Article by Karl K.
On many websites you will see it said that the pavilion main facets drive light return. Top labs and many grading systems use the pavilion angle as a basis for assigning a cut grade. Is this correct? We will be using computer generated Ideal-Scope images created in DiamCalc for this discussion. https://www.pricescope.com/tools/ideal-scope/ https://www.pricescope.com/tools/what-is-diamond-calc/ This gives us much more freedom to experiment than using actual diamonds, allowing me to present this article. Let’s start with an explanation of the Ideal-Scope image colors. Red is light return. White is leakage. Black is a reflection of an object over the diamond, like the observer or a camera, and this is called obstruction. These colors can mix because parts of the diamond can have partial leakage/partial obstruction, resulting in pinkish or grayish areas as well as varying brightness of red.
Let’s look at a historical cut; ancestor of the modern round brilliant. Let’s start with Morse/Wade. Crown 35 table 40% and pavilion 41 degrees with a lower girdle facet % of 60%* [see notes]
At what pavilion angle does the Morse/Wade combination leak light?
There is a huge jump in light leakage between 42.24 and 42.34 degrees in pavilion angle. 42.24 with a 35 degree crown angle on the left and 42.34 with a 35 degree crown angle on the right.
Now let’s take a modern round brilliant; at what angle does leakage appear?
Let’s use 35 degree crown angle, 56% table and 80% lower girdles (this combination, when combined with the right pavilion angle, is predicted to get the top grade in both AGS and GIA systems). Between 41.15 and 41.25 in pavilion angle there is a huge jump in leakage with a 35-degree crown angle. 41.15 with a 35-degree crown angle left and 41.25 with a 35-degree crown angle right.
Why is this angle different than with Morse/Wade?
The lower girdle facets angle goes from 42.24 degrees (no leakage) to 42.34 degrees (leakage), the same angles as the pavilion mains in Morse/Wade with a 35-degree crown angle.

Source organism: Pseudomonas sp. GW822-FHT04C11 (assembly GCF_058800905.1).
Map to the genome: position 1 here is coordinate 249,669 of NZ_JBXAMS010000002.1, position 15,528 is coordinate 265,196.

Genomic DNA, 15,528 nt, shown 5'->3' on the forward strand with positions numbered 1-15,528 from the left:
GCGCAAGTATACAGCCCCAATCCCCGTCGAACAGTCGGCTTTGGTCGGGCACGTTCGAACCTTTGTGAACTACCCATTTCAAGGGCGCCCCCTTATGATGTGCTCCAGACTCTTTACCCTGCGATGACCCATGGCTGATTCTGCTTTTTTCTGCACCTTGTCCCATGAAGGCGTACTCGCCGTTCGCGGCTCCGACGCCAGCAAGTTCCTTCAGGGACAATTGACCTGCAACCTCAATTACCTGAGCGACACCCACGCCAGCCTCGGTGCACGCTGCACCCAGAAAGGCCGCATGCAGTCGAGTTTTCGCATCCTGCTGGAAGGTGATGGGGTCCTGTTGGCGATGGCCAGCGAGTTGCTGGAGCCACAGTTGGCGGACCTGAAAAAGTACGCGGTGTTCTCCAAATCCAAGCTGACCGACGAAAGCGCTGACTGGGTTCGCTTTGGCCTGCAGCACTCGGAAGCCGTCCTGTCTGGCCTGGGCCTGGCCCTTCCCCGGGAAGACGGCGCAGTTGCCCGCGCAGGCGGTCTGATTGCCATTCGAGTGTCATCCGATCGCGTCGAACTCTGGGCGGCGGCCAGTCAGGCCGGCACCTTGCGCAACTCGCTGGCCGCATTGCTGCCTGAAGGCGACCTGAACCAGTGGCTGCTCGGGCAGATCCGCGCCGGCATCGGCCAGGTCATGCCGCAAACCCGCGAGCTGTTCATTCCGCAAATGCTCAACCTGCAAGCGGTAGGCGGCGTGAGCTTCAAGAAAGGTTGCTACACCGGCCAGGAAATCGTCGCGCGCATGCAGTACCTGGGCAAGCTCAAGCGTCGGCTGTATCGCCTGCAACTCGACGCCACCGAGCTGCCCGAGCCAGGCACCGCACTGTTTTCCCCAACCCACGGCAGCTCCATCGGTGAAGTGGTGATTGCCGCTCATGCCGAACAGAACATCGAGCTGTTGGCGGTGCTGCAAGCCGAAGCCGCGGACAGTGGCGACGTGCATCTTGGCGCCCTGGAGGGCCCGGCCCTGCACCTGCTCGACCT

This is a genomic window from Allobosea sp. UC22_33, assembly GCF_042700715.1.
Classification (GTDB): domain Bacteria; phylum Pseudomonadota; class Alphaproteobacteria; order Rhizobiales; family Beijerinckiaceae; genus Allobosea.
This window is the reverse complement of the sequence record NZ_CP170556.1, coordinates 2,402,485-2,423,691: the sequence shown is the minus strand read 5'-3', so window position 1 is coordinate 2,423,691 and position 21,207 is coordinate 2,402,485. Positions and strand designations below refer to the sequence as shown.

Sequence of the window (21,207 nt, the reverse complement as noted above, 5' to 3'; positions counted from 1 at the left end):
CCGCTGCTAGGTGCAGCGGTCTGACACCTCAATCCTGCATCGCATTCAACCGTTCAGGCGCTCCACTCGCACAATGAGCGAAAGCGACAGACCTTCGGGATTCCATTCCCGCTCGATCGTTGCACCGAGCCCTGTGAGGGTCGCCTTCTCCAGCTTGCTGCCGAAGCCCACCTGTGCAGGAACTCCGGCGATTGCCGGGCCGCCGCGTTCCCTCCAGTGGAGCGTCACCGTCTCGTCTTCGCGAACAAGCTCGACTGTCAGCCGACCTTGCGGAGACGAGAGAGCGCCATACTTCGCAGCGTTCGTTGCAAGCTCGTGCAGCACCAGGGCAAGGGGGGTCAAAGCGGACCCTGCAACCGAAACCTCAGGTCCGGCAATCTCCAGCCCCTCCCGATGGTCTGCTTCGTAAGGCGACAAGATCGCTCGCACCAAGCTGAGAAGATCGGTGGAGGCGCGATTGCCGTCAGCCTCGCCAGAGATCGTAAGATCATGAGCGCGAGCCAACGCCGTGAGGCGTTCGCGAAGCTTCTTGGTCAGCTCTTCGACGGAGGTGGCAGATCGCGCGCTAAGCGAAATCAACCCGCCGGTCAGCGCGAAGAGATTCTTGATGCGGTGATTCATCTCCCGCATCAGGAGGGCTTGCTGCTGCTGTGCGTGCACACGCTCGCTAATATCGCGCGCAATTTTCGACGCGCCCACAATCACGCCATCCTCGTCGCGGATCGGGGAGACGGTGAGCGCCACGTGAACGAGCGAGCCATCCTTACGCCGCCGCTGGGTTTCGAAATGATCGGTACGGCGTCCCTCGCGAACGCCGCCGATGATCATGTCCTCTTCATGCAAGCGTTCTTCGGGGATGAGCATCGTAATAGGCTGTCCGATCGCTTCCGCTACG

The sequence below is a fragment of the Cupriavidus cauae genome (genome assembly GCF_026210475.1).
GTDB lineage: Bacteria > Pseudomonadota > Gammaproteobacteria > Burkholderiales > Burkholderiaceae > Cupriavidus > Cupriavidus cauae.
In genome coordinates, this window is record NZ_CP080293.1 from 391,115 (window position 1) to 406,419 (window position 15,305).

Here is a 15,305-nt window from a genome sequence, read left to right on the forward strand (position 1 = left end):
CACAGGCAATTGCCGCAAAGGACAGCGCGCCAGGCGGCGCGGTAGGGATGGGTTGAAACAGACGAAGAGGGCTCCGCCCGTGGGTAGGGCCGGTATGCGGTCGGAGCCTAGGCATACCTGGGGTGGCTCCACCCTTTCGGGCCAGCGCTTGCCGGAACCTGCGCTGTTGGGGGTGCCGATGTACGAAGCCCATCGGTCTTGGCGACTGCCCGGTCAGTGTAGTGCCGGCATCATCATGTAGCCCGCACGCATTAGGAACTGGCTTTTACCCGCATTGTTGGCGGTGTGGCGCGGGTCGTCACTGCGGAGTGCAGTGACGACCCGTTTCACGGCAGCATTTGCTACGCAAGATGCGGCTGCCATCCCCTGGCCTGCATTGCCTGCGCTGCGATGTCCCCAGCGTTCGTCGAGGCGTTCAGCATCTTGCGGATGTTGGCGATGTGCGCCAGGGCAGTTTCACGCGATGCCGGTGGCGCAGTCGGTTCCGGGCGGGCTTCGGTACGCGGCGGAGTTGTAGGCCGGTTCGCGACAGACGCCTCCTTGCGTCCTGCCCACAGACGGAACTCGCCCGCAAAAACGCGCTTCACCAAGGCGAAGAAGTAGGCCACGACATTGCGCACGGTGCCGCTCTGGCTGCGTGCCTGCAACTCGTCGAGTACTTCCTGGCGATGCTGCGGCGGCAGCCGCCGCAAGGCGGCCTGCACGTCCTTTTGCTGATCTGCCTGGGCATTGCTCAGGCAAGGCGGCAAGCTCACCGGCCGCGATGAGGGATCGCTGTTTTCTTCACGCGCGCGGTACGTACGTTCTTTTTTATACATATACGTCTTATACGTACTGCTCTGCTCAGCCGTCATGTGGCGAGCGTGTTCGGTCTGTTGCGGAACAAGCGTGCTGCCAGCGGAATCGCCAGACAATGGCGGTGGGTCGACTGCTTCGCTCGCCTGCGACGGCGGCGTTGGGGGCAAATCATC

How can a cutter remove the under-table leakage without changing the pavilion angle in a modern round brilliant?
Let’s take a modern Round Brilliant many experts would call steep deep: 41.2 degree pavilion angle and 35 degree crown angle with 80% lower girdle facet % and a 57% table. As you can see there is extensive under table leakage mixed with obstruction.
How can the cutter remove the under-table leakage?
A: Remove the lower girdle facets from under the table by shortening them to 40%, image A.
B: Bring the angles of the lower girdles down by lengthening them out to 83% and an angle of 42.24 degrees. Image B.
C: Paint the lower girdles to an angle of 42.24 degrees. Image C.
Is there a real world example of lower girdles leaking before the pavilion mains?
The angle averages according to a Sarin scan are: crown 35.3 pavilion 41.6 with a 56.8% table. This combo is leaking light over the lower girdle facets and the mains are returning light. The angle of the mains is ok; it is the lower girdle facet angles that are not optimal at 42.09 to 43.34 degrees.
This photo collage is of a 1.28ct GIA Excellent from an article by Garry Holloway titled GIA Excellent Cut Grade: Case Study
What conclusions can be drawn from this information?
The exact angle at which the lower girdle facets start to leak varies with the crown angle. As thepavilion angle increasesthey will always start to leak before the pavilion mains in a modern round brilliant diamond. The evidence is clear that the lower girdle facets are driving light return much more in a modern round brilliant than in Morse/Wade. It is also clear that the pavilion mains are only part of the story when it comes to what drives a modern Round Brilliant’s light return. The inescapable conclusion is that the real limit on the pavilion to avoid leakage involves the lower girdle facets more than the pavilion mains in a modern round brilliant.
It is possible to narrow the range where the change occurs in a smaller range but on a real diamond a 0.1 range in angles is already beyond the practical tolerances of current manufacturing (on a consistent basis) and there is a clearer jump in the wider range. With a narrower range it becomes harder to say what constitutes a large difference versus a small difference in the appearance of the images. GIA now calls the Lower Girdle Facets the Lower Half Facets. It is unknown if Morse really preferred a narrow set or a wide set of angles. We deduce that Wade credited him with 41-degree pavilion, 35-degree crown and 40% table but there is no concrete evidence of this, and the ability to measure to 1 degree increments was not commonplace until well into the 1900s.
More information on Morse/Wade can be found in Al Gilbertson’s book American Cut The First 100 years.
Thank you to Al Gilbertson for insights and details about early round brilliants.
Thank you to those that proof read and provided editorial and technical support. John Pollard, Garry Holloway, Neil Beaty.